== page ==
I knew another reason for their reluctance to send me on a PR tour was that very few actors like to sell. I’d seen the same thing with authors in the book business. The typical attitude seemed to be, “I don’t want to be a whore. I create; I don’t want to shill. I’m not into the money thing at all.”

It was a real change when I showed up saying, “Let’s go everywhere, because this is good not only for me financially but also good for the public; they get to see a good movie!"

You've worked hard on your creation.

You're not trying to peddle crap and you're not trying to take anyone for a ride.

You truly believe your work has a chance at making a positive impact, even if minute, on someone's life.

So every time that little voice in your head tells you that you're bothering people by promoting your work, that you're a money-seeking shill and a fame-thirsty hack, channel your inner Arnold and tell yourself, "This is good not only for me financially, but also good for the public; they get to <see/read/hear> a good <video/book/song>!"

Then go out there and promote and sell with a clear conscience.

Here are three more quotes on the subject of selling I highlighted while reading Arnold's Total Recall:

I saw myself as a businessman first. Too many actors, writers, and artists think that marketing is beneath them. But no matter what you do in life, selling is part of it. You can’t make movies without money.

Whenever I finished filming a movie, I felt my job was only half done. Every film had to be nurtured in the marketplace. You can have the greatest movie in the world, but if you don’t get it out there, if people don’t know about it, you have nothing. It’s the same with poetry, with painting, with writing, with inventions.

People can be great poets, great writers, geniuses in the lab. But you can do the finest work and if people don’t know, you have nothing!

2. See your work as an experiment

Success is stumbling from failure to failure with no loss of enthusiasm.

Our brain is great at tricking us into thinking that our mistakes and failures are final. No refunds, no exchanges.

If I don't get this book launch right, the book won't sell. If the book doesn't sell I'll be a failure and the past two years will have been a waste.

Choosing to see everything I do as an experiment, however, exposes the absurdity of these thoughts.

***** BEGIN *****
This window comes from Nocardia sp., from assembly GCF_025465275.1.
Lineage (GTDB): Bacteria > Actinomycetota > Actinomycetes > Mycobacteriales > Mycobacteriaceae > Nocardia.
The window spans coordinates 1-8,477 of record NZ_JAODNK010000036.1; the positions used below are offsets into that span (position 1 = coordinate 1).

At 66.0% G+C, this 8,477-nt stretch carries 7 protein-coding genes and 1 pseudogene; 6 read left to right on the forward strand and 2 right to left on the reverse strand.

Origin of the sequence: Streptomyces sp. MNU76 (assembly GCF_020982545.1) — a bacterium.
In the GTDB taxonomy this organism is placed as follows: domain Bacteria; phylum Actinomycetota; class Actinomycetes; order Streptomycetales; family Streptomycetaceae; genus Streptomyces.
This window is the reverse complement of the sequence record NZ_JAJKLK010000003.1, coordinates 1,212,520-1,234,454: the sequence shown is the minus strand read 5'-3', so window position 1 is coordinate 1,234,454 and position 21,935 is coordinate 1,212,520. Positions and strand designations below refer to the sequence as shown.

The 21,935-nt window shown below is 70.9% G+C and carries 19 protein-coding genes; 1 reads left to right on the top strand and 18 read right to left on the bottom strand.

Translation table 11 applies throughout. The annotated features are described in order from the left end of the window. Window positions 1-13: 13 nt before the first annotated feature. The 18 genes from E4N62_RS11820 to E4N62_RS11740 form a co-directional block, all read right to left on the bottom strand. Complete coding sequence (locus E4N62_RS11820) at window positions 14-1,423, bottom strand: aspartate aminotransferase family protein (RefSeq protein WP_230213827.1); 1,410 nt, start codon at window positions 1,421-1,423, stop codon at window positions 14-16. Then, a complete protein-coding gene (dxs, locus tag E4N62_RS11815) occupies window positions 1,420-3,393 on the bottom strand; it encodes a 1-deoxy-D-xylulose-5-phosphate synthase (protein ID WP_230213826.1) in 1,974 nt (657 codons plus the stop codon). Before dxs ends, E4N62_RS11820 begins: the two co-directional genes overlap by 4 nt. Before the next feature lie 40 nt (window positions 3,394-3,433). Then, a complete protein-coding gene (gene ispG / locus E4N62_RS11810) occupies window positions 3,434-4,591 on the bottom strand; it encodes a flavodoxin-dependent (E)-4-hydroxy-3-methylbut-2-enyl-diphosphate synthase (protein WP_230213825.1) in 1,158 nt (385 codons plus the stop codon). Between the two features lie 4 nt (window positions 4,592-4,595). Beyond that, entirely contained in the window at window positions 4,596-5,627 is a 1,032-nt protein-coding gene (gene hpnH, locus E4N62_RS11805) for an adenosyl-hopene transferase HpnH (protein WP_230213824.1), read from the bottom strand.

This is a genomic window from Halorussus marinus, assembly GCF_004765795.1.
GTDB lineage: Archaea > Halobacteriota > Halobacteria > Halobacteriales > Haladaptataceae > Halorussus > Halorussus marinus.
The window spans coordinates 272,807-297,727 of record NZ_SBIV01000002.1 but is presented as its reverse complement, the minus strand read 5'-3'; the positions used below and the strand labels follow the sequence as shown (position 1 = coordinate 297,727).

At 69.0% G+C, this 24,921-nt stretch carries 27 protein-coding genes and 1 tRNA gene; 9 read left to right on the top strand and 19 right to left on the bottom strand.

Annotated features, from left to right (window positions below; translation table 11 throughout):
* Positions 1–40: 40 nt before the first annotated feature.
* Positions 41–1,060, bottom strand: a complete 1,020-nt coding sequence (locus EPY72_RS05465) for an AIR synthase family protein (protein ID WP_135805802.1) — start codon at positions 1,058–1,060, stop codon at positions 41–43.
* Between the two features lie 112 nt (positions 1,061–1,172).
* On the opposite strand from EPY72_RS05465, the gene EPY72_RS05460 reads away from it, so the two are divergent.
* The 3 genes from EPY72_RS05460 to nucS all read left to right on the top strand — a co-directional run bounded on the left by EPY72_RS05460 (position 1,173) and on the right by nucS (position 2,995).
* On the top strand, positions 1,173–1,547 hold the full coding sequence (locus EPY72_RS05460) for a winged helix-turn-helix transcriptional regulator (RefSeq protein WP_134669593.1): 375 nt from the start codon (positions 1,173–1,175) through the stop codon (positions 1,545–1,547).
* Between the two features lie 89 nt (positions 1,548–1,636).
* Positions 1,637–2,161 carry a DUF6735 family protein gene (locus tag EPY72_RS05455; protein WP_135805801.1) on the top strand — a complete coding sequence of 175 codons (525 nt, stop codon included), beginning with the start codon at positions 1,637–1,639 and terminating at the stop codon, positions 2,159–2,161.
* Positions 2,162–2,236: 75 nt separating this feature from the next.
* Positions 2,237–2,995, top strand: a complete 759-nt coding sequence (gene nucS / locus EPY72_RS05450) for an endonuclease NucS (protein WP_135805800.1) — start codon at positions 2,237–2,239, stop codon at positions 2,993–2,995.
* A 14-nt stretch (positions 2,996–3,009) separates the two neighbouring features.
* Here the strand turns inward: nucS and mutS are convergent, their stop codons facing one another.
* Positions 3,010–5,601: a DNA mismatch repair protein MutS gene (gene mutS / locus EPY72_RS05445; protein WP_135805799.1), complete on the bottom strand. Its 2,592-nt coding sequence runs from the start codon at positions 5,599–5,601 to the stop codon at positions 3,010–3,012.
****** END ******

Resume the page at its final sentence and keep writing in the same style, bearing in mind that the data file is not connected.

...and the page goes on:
Why?

Because experiments never fail. At the end of an experiment, regardless of the result, you always learn something that you can use in your next experiment.

If I mess up the book launch or if the book doesn't sell, then I learned what not to do for next time. The key phrase here being "next time"––there's no failure and no finality, only an experiment that didn't go as planned.

And so every day I tell myself: I'm currently playing at being a writer and this book is the result of that. Let's see how this experiment goes.

3. Remember the Stoics

Bear in mind that everything that exists is already fraying at the edges and in transition, subject to fragmentation and to rot. Or that everything was born to die.

There are two Stoic practices that I've found helpful when it comes to convincing myself to do something that scares me.

These are:

  1. Engaging in negative visualization.
  2. Focusing on the things I can control and ignoring those I can't.

Let's go over and lay out some examples for each of these.

Negative visualization is the practice of asking yourself, "What is the worst that can happen?" and then meditating on the scenarios you come up with.

When it comes to selling my book, here are some of the worst-case scenarios I come up with:

  • My friends will ridicule me or my book or refuse to buy a copy.
  • Strangers will ridicule me or my book or refuse to buy a copy.
  • People will think I'm annoying or money-seeking.
  • I'll sell an embarrassingly low number of copies and I'll feel like a failure.

And once I've let these worst-case scenarios sink in, I ponder on them: